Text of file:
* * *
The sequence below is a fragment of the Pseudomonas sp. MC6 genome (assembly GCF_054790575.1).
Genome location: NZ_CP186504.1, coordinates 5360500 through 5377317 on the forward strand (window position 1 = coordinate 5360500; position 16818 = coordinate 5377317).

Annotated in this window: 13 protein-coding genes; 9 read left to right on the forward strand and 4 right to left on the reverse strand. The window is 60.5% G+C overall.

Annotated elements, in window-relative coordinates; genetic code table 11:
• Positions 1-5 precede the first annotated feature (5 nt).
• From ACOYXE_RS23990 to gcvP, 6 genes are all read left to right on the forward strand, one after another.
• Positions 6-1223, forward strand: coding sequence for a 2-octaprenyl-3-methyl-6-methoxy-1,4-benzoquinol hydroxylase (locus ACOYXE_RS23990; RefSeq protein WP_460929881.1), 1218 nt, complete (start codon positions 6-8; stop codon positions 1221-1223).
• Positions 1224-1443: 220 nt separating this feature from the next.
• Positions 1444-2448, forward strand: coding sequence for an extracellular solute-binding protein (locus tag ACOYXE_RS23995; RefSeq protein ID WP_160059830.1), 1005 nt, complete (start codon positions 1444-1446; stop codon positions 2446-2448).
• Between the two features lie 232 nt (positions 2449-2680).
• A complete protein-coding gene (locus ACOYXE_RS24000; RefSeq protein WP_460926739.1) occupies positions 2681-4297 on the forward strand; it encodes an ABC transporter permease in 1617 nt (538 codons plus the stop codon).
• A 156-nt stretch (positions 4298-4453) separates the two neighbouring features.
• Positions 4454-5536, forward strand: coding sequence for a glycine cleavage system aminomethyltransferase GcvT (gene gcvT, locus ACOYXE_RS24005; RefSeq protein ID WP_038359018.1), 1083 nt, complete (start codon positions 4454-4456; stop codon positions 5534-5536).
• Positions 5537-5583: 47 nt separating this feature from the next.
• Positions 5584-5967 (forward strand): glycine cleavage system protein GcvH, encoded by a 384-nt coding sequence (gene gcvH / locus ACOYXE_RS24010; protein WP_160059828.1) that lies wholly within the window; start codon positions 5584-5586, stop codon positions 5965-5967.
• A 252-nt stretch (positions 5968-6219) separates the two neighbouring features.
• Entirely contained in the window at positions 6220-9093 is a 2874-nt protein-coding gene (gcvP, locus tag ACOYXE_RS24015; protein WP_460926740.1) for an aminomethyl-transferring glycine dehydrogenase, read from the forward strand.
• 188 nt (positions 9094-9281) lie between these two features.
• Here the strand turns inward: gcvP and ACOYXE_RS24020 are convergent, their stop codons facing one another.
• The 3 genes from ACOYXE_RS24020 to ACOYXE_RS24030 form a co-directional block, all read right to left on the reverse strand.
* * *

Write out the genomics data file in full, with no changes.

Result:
The sequence below is a fragment of the Pseudomonas sp. MC6 genome (assembly GCF_054790575.1).
Genome location: NZ_CP186504.1, coordinates 5360500 through 5377317 on the forward strand (window position 1 = coordinate 5360500; position 16818 = coordinate 5377317).

Annotated in this window: 13 protein-coding genes; 9 read left to right on the forward strand and 4 right to left on the reverse strand. The window is 60.5% G+C overall.

Annotated elements, in window-relative coordinates; genetic code table 11:
• Positions 1-5 precede the first annotated feature (5 nt).
• From ACOYXE_RS23990 to gcvP, 6 genes are all read left to right on the forward strand, one after another.
• Positions 6-1223, forward strand: coding sequence for a 2-octaprenyl-3-methyl-6-methoxy-1,4-benzoquinol hydroxylase (locus ACOYXE_RS23990; RefSeq protein WP_460929881.1), 1218 nt, complete (start codon positions 6-8; stop codon positions 1221-1223).
• Positions 1224-1443: 220 nt separating this feature from the next.
• Positions 1444-2448, forward strand: coding sequence for an extracellular solute-binding protein (locus tag ACOYXE_RS23995; RefSeq protein ID WP_160059830.1), 1005 nt, complete (start codon positions 1444-1446; stop codon positions 2446-2448).
• Between the two features lie 232 nt (positions 2449-2680).
• A complete protein-coding gene (locus ACOYXE_RS24000; RefSeq protein WP_460926739.1) occupies positions 2681-4297 on the forward strand; it encodes an ABC transporter permease in 1617 nt (538 codons plus the stop codon).
• A 156-nt stretch (positions 4298-4453) separates the two neighbouring features.
• Positions 4454-5536, forward strand: coding sequence for a glycine cleavage system aminomethyltransferase GcvT (gene gcvT, locus ACOYXE_RS24005; RefSeq protein ID WP_038359018.1), 1083 nt, complete (start codon positions 4454-4456; stop codon positions 5534-5536).
• Positions 5537-5583: 47 nt separating this feature from the next.
• Positions 5584-5967 (forward strand): glycine cleavage system protein GcvH, encoded by a 384-nt coding sequence (gene gcvH / locus ACOYXE_RS24010; protein WP_160059828.1) that lies wholly within the window; start codon positions 5584-5586, stop codon positions 5965-5967.
• A 252-nt stretch (positions 5968-6219) separates the two neighbouring features.
• Entirely contained in the window at positions 6220-9093 is a 2874-nt protein-coding gene (gcvP, locus tag ACOYXE_RS24015; protein WP_460926740.1) for an aminomethyl-transferring glycine dehydrogenase, read from the forward strand.
• 188 nt (positions 9094-9281) lie between these two features.
• Here the strand turns inward: gcvP and ACOYXE_RS24020 are convergent, their stop codons facing one another.
• The 3 genes from ACOYXE_RS24020 to ACOYXE_RS24030 form a co-directional block, all read right to left on the reverse strand.